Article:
Wednesday, 27 June 2018

The cost of vice in Canada

Another cost-of-vice report has been published, this time in Canada...

The economic cost of substance use in Canada in 2014 was $38.4 billion, or about $1,100 for every Canadian, says a report released Tuesday.

It's not a big jump from claiming that $38.4 billion amounts to $1,100 for every Canadian to claiming that every Canadian pays $1,100 a year to clean up the mess from drink, drugs and tobacco. If campaigners have not already done so, they will soon. This kind of reporting is deliberately open to misinterpretation.

There are only two estimates of this kind that are relevant to policy. If you want to implement a Pigouvian tax, you want to know what the net external costs are. If the government wants to recoup the costs to public services from the people who engage in the externality-inducing activities, you want to know what the net costs to public services are.

Studies like this do neither. They calculate the gross external costs and then add in a few gross internal costs for good measure. All savings and benefits are ignored, as are the economic benefits of production and the existing revenues from sin taxes. It would be an esoteric exercise if it were not the best way to generate a BIG NUMBER for political reasons.

Who would want to do such a thing in Canada? Step forward Tim Stockwell, the country's foremost neo-temperance advocate and a man so driven by anti-alcohol fervour that he has spent years trying to make people believe that there are no health benefits from alcohol consumption. He is also the world's second biggest source of junk science about minimum pricing.

Stockwell is the 'principal investigator' of this $1.4 million publication (now that's a real cost to taxpayers) and he has used many of the techniques that have been used to create BIG NUMBERS in Britain, Australia, New Zealand and the USA.

He includes healthcare costs, regardless of whether they are paid privately or publicly, and doesn't balance the ledger by calculating what each person's healthcare costs would have been in the absence of tobacco, drink and drugs (hint: they would usually be higher).

For alcohol, he includes $5.9 billion of lost productivity costs (38% of the total) which are mostly internal costs based on what someone would have earned if they hadn't died. Lost private income is not an external cost and it is very debatable whether it is a societal cost. We wouldn't claim that somebody creates a societal cost by refusing to have children even though those children would grow up, work and pay income tax. Taxpayers are also tax consumers. Luxembourg has a much smaller economy than India but people in Luxembourg are much richer. It's the 'per capita' bit that really matters (I wish the likes of Owen Jones would remember this when they talk about the UK being the sixth richest country in the world. It isn't even in the top 20).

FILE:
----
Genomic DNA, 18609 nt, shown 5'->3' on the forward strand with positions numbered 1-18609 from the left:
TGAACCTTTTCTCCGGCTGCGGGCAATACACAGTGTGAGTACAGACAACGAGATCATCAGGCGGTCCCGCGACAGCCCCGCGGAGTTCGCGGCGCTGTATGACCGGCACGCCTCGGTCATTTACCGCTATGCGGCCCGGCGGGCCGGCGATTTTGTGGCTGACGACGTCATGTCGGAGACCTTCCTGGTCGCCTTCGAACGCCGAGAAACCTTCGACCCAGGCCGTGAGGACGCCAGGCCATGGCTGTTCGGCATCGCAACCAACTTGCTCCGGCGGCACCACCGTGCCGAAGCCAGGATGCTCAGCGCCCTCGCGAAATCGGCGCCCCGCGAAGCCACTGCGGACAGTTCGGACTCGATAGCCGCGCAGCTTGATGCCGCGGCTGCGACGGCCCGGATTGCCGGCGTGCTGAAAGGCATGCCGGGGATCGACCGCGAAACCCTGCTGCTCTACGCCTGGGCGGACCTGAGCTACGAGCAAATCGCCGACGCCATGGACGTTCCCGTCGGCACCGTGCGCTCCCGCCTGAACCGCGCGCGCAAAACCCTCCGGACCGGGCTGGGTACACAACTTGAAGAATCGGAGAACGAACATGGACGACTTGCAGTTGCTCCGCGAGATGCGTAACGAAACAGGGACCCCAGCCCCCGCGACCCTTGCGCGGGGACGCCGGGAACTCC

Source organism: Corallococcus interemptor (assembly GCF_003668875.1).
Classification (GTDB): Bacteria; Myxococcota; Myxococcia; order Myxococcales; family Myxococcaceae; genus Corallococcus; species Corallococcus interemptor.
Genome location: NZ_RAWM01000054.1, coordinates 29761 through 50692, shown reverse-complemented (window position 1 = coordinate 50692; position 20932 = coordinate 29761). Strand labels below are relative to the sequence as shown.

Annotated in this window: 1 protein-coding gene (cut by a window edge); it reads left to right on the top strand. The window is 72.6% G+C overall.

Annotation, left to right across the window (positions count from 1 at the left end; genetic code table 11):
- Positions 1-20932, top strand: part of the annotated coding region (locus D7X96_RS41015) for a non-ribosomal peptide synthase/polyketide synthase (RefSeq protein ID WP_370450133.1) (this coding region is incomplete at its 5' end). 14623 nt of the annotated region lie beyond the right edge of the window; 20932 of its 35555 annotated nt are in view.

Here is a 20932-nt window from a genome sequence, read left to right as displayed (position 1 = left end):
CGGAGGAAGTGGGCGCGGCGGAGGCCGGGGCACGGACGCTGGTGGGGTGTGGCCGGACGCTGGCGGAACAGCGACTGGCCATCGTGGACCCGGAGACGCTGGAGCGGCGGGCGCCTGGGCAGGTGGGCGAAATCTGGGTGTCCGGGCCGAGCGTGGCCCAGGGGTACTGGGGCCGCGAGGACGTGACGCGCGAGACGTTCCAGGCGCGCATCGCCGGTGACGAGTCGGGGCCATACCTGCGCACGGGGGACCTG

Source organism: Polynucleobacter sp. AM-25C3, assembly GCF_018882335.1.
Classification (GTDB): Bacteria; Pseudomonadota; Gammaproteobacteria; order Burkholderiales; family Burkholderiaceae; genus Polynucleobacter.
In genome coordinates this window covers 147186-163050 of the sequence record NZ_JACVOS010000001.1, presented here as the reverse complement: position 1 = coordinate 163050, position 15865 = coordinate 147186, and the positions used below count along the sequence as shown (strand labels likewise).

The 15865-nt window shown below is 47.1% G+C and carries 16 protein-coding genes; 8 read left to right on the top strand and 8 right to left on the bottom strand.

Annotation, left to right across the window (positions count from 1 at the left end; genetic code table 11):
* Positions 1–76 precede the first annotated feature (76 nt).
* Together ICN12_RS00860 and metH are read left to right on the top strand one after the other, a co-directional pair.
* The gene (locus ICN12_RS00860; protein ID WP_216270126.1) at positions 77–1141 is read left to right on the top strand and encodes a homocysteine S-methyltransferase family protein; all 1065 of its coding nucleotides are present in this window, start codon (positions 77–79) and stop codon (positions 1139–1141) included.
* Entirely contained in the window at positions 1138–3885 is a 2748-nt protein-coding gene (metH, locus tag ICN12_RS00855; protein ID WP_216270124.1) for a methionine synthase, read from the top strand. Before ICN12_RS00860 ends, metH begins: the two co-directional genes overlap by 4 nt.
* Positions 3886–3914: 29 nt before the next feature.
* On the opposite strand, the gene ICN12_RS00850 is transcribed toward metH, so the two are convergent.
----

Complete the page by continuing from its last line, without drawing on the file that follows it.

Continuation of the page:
To be fair to Stockwell, he doesn't do what many authors of these sort of reports do and put arbitrary values on every year of life and multiply them by the total number of life years lost, although he does weirdly claim that 851 people were killed by cannabis in 2014.

Ultimately, he reckons that the gross societal cost of alcohol is $14.6 billion per annum and the gross societal cost of tobacco is $12 billion. A further $6.3 billion comes from cannabis and opioids.

What does this tell us? Nothing, really. The policy-relevant external costs make up less than half of these totals and if they were combined with savings they would be even lower (probably negative in the case of tobacco).

All we can really say is that people use alcohol, drugs and tobacco for the private benefits, and the costs that they incur, though sometimes substantial, are mostly borne privately and are no business of the government. These activities do not incur a cost of '$1,100 for every Canadian'. They incur costs to some of the people who engage in the activities and this is part of the cost-benefit trade-off that people make when making risky decisions.

If and when there are external costs, they are more than covered by sin taxes except in the case of illegal drugs which should be legalised and taxed (as is happening with cannabis). Whatever external costs alcohol induces are comfortably exceeded by the $11 billion of alcohol taxes raked in by the Canadian government. The same is true of smoking and the $8 billion collected by the government in tobacco duty.

 In Canada, as in most developed countries, people who smoke and drink subsidise those who don't. 

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